Everyone that has ever been in a gym has heard of the deadlift, one of the best barbell mass builders out there, and most people do it how they see fit.
However, there is a correct way and there are all the incorrect ways to deadlift, no matter if you’re doing it with your legs of your back.
The deadlift needs no introduction nor does it need any praise. Experienced trainers will tell you that deadlifting is one of the best exercises for a variety of goals. Over time, deadlifts have proven themselves as a part of your training that needs no debate as its unparalleled in building muscle mass, functional strength and incredible core muscles. Also, they boost your cardio-respiratory fitness and enhance fat loss if you get the mechanics right. Finally, they allow you to practice and strengthen your grip and as a result of that, help develop your entire posterior chain – the back muscles.
However, when it comes to categorizing them, a lot of people wonder if they should count as back or legs exercises, and there is no “one definitive answer”. It all depends on how you execute them and how you use their effects.
If you want to mostly use deadlifts to improve your legs, you really need to watch your exercise order. Instead of rushing off and grabbing the barbell, let it wait a bit and prioritize the amount of reps and the volume. You’re probably wondering why and the answer is simple – your workout will be less effective if you get mentally and physically tired at the beginning, and you also have a greater chance of getting yourself hurt.
Before you begin your exercise pick a weight that will let you approach muscle failure on all actions except for the actual deadlifting, as the target reps are listed. For the actual deadlifts, choose a weight that lets you do a few extra reps after you’ve completed your specified set. If you want to avoid any negative consequences, do the exercises in the following order, not counting warm-up sets.
Do four sets of 6-8 reps each of front barbell squats, and then two sets of 10-12 reps each. Rest for about two minutes to 150 seconds.
Do three sets of 8-10 reps each of leg presses and rest for two minutes.
Do three sets of 6-8 reps each of lying leg curls. Rest for a minute and a half.
Do three sets of 8, 10 and 12 reps each of barbell reverse lunges (increasing gradually) and rest for two minutes.
Do three sets of 8-12 reps each of barbell deadlifts and rest for two minutes.
This should get your deadlifting up to spec on your leg-day workout, but if you want to get it correct for your back-day workout, you will need to switch it up. Instead of putting them last, do your deadlifts first. They are demanding, they’re hard to do and they exhaust you physically but they are your main activity for the day and everything else is just a side-note.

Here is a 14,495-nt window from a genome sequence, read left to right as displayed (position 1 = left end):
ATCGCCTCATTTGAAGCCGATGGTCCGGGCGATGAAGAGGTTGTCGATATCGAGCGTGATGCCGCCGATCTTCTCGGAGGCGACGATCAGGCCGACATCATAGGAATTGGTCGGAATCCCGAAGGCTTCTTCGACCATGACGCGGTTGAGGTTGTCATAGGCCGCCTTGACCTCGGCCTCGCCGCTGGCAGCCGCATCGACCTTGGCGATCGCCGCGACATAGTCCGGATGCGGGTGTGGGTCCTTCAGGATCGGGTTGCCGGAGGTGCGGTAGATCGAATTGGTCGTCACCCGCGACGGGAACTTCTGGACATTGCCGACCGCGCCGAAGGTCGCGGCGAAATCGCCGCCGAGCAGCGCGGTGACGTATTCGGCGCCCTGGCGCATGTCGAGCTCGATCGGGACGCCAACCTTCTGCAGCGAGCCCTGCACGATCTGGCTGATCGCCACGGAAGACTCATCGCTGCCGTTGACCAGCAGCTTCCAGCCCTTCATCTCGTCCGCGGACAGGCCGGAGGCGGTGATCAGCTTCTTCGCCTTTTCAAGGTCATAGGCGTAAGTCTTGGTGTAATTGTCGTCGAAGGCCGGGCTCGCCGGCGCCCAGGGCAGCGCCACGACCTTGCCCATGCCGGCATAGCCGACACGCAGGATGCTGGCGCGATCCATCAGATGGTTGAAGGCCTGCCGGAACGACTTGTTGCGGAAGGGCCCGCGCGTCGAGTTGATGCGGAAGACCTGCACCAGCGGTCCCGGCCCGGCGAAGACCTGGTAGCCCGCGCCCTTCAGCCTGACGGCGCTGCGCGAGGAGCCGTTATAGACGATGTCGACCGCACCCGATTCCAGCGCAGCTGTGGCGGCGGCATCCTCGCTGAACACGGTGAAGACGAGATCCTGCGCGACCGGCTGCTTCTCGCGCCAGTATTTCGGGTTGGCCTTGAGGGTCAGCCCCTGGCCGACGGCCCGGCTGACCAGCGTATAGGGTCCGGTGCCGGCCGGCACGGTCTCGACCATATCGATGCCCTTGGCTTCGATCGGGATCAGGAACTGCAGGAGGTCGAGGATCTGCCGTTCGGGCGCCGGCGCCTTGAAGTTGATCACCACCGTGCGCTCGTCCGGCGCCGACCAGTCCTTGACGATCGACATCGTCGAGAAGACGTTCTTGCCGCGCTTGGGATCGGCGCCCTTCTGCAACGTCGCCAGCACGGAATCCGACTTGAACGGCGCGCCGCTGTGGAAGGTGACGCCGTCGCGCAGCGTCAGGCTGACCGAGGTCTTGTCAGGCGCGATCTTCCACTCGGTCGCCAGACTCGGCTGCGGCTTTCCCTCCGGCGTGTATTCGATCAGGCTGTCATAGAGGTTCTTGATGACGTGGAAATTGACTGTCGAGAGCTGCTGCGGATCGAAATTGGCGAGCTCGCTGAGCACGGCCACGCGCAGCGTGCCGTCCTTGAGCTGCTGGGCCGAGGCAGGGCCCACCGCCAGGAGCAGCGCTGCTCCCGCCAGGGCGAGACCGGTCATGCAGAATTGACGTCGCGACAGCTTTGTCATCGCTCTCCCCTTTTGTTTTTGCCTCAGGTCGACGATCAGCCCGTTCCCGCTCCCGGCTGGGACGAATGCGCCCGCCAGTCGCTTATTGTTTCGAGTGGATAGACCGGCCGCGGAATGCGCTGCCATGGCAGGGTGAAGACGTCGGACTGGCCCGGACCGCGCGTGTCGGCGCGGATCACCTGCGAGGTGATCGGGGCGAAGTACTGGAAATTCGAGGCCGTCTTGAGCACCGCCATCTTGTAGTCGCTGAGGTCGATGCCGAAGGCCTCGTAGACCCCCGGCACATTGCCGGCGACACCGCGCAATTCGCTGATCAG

If you want the best possible results, do your deadlifts hard, heavy and in lower reps. If you’ve mastered the way of the deadlift theoretically, you now need to master it physically – so when you lift, lift as heavy as possible. This is the one activity in a gym that requires you to keep up on the volume and rest patterns that come with most strength workouts and require heavy lifting, but don’t actually exhaust you to the degree that your muscles give out.
When your back-day deadlifts are done you can proceed with your usual scheme of bodybuilding-oriented exercises. Warm up well (and don’t try to count the warm up) and do your choosing like you did it on leg-day: something that will approach, but never actually reach muscle failure. You need the strength to go home after your exercise. So, to keep it simple:
Do four sets of barbell deadlifts of 5, 3, 2 and 5 reps respectively. Rest until you can continue.
Do three sets of t-bar rowing of 8 reps each. Rest for two minutes.
Do three sets of neutral-grip pull ups of 8-10 reps each and rest for two minutes. If you really need to, you can use additional weight or an assisted pull-up machine, your call.
Do three sets of kneeling high pulley rows of 15 reps each. Rest for a minute.
Do three sets of dumbbell shrugs of 12, 10 and 8 reps respectively and rest for 90 seconds.
I can appreciate people really liking deadlifts, but don’t try to stick them in all of your days. Pick one – either your back or leg day and stick with that for a while. Then, switch it up and put them in your other workout. After training, allow for sufficient time for your body to recover, especially its neural recovery which relaxes your muscles after constant stress in exercising.
Trust me, you will be grateful and it will enable you to stick to the program and continue your rise.
However, if you’re a powerlifter, to risk sounding like a rookie, these rules don’t apply to you. Powerlifting splits are determined by either the session’s objectives or the lifts trained and if you want to be ready for that next competition, like so many before you, stick to deadlifts and squats on the same day, to simulate a meet.
If you are still really keen on training these on separate days to make better use of your deadlift time, I strongly suggest you do them a day over, not more than three times per week. So, if you want to really hit the supporting accessory work, do a Monday-Wednesday-Friday scheme and you’re set. If you’re looking for a way to determine which way is the best, you’re wasting your time.
Powerlifters have done it both ways and achieved success equally. After all, these are not the only factors.